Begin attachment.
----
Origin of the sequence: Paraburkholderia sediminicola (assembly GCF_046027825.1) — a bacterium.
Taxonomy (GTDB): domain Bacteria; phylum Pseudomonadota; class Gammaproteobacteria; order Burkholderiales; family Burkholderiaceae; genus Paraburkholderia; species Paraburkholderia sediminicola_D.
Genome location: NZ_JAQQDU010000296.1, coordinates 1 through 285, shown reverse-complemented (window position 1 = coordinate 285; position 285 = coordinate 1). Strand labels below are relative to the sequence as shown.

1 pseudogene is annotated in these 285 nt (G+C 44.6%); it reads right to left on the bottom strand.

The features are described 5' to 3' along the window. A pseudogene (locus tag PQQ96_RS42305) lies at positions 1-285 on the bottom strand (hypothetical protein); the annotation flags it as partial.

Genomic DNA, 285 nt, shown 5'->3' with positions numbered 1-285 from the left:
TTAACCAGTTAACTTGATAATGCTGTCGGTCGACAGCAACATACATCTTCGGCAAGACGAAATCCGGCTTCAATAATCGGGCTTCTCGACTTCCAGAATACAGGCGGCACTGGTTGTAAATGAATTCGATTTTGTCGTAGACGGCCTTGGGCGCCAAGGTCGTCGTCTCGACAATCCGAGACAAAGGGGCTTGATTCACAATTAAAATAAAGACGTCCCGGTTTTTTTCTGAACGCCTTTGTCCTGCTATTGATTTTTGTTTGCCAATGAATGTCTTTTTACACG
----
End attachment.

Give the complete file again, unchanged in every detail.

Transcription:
Origin of the sequence: Paraburkholderia sediminicola (assembly GCF_046027825.1) — a bacterium.
Taxonomy (GTDB): domain Bacteria; phylum Pseudomonadota; class Gammaproteobacteria; order Burkholderiales; family Burkholderiaceae; genus Paraburkholderia; species Paraburkholderia sediminicola_D.
Genome location: NZ_JAQQDU010000296.1, coordinates 1 through 285, shown reverse-complemented (window position 1 = coordinate 285; position 285 = coordinate 1). Strand labels below are relative to the sequence as shown.

1 pseudogene is annotated in these 285 nt (G+C 44.6%); it reads right to left on the bottom strand.

The features are described 5' to 3' along the window. A pseudogene (locus tag PQQ96_RS42305) lies at positions 1-285 on the bottom strand (hypothetical protein); the annotation flags it as partial.

Genomic DNA, 285 nt, shown 5'->3' with positions numbered 1-285 from the left:
TTAACCAGTTAACTTGATAATGCTGTCGGTCGACAGCAACATACATCTTCGGCAAGACGAAATCCGGCTTCAATAATCGGGCTTCTCGACTTCCAGAATACAGGCGGCACTGGTTGTAAATGAATTCGATTTTGTCGTAGACGGCCTTGGGCGCCAAGGTCGTCGTCTCGACAATCCGAGACAAAGGGGCTTGATTCACAATTAAAATAAAGACGTCCCGGTTTTTTTCTGAACGCCTTTGTCCTGCTATTGATTTTTGTTTGCCAATGAATGTCTTTTTACACG